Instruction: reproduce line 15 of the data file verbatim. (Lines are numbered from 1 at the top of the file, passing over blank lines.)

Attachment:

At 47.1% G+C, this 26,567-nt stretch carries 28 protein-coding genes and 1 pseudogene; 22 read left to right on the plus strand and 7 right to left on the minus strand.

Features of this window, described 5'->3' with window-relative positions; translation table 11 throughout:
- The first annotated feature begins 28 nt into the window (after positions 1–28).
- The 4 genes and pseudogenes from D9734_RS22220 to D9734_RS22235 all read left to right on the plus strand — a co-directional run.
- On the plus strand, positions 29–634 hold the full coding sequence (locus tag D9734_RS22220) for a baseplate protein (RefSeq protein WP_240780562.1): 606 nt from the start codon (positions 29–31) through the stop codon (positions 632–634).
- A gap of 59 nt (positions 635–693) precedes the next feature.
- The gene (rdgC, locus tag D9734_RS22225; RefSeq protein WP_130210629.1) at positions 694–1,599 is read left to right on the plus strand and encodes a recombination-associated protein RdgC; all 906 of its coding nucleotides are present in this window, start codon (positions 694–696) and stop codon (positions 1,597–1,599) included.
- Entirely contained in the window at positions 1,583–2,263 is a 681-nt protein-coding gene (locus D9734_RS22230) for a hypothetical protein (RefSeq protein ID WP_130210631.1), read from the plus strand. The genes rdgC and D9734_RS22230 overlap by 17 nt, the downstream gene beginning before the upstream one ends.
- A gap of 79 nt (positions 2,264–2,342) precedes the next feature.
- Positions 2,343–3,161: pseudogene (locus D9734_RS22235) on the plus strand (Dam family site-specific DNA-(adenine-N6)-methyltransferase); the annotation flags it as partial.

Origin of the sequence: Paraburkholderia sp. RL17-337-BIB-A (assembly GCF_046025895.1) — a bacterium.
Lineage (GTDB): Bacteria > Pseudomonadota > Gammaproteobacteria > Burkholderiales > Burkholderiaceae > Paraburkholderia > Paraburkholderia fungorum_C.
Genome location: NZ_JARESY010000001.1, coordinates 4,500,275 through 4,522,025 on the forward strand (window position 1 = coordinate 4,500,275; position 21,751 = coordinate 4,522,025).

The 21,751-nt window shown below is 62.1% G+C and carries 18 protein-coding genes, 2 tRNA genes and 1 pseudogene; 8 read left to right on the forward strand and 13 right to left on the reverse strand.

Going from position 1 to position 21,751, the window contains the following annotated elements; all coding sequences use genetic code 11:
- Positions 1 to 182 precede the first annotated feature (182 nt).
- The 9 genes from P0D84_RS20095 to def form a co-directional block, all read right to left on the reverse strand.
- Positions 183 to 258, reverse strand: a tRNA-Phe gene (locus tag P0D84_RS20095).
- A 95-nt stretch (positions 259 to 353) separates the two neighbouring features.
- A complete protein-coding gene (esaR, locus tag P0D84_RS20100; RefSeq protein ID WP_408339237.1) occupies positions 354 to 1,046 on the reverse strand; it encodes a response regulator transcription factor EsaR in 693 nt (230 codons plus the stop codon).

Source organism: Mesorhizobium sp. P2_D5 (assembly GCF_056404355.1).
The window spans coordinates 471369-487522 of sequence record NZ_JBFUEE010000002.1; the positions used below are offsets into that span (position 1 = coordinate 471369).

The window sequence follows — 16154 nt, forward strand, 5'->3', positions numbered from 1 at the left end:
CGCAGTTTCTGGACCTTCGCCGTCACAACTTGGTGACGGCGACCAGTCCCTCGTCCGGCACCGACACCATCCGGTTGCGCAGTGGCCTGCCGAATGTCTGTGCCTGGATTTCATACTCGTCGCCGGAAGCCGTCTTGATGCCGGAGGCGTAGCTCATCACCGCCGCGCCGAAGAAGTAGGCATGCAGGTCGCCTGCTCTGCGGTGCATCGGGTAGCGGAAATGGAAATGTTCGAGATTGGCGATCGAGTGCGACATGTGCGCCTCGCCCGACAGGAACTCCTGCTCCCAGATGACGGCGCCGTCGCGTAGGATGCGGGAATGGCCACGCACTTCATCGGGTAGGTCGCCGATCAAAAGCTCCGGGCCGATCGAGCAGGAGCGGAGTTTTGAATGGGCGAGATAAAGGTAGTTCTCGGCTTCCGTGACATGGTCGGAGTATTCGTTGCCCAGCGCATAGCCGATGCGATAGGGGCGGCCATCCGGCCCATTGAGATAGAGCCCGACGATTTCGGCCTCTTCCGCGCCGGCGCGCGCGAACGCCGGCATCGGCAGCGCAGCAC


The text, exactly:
Going from position 1 to position 21,751, the window contains the following annotated elements; all coding sequences use genetic code 11: